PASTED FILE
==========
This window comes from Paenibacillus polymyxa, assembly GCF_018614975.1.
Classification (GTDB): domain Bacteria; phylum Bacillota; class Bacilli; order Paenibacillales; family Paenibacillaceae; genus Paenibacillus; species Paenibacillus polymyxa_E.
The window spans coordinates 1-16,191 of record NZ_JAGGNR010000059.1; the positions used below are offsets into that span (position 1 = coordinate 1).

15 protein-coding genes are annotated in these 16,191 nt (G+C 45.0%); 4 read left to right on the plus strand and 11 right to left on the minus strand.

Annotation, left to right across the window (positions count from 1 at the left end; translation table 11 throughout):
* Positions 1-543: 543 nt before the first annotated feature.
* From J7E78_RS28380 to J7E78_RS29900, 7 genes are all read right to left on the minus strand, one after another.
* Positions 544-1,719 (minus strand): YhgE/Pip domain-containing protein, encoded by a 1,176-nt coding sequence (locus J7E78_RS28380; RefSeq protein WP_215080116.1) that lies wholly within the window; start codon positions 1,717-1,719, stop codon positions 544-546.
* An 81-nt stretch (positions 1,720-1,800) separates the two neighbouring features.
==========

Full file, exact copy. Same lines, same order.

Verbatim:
This window comes from Paenibacillus polymyxa, assembly GCF_018614975.1.
Classification (GTDB): domain Bacteria; phylum Bacillota; class Bacilli; order Paenibacillales; family Paenibacillaceae; genus Paenibacillus; species Paenibacillus polymyxa_E.
The window spans coordinates 1-16,191 of record NZ_JAGGNR010000059.1; the positions used below are offsets into that span (position 1 = coordinate 1).

15 protein-coding genes are annotated in these 16,191 nt (G+C 45.0%); 4 read left to right on the plus strand and 11 right to left on the minus strand.

Annotation, left to right across the window (positions count from 1 at the left end; translation table 11 throughout):
* Positions 1-543: 543 nt before the first annotated feature.
* From J7E78_RS28380 to J7E78_RS29900, 7 genes are all read right to left on the minus strand, one after another.
* Positions 544-1,719 (minus strand): YhgE/Pip domain-containing protein, encoded by a 1,176-nt coding sequence (locus J7E78_RS28380; RefSeq protein WP_215080116.1) that lies wholly within the window; start codon positions 1,717-1,719, stop codon positions 544-546.
* An 81-nt stretch (positions 1,720-1,800) separates the two neighbouring features.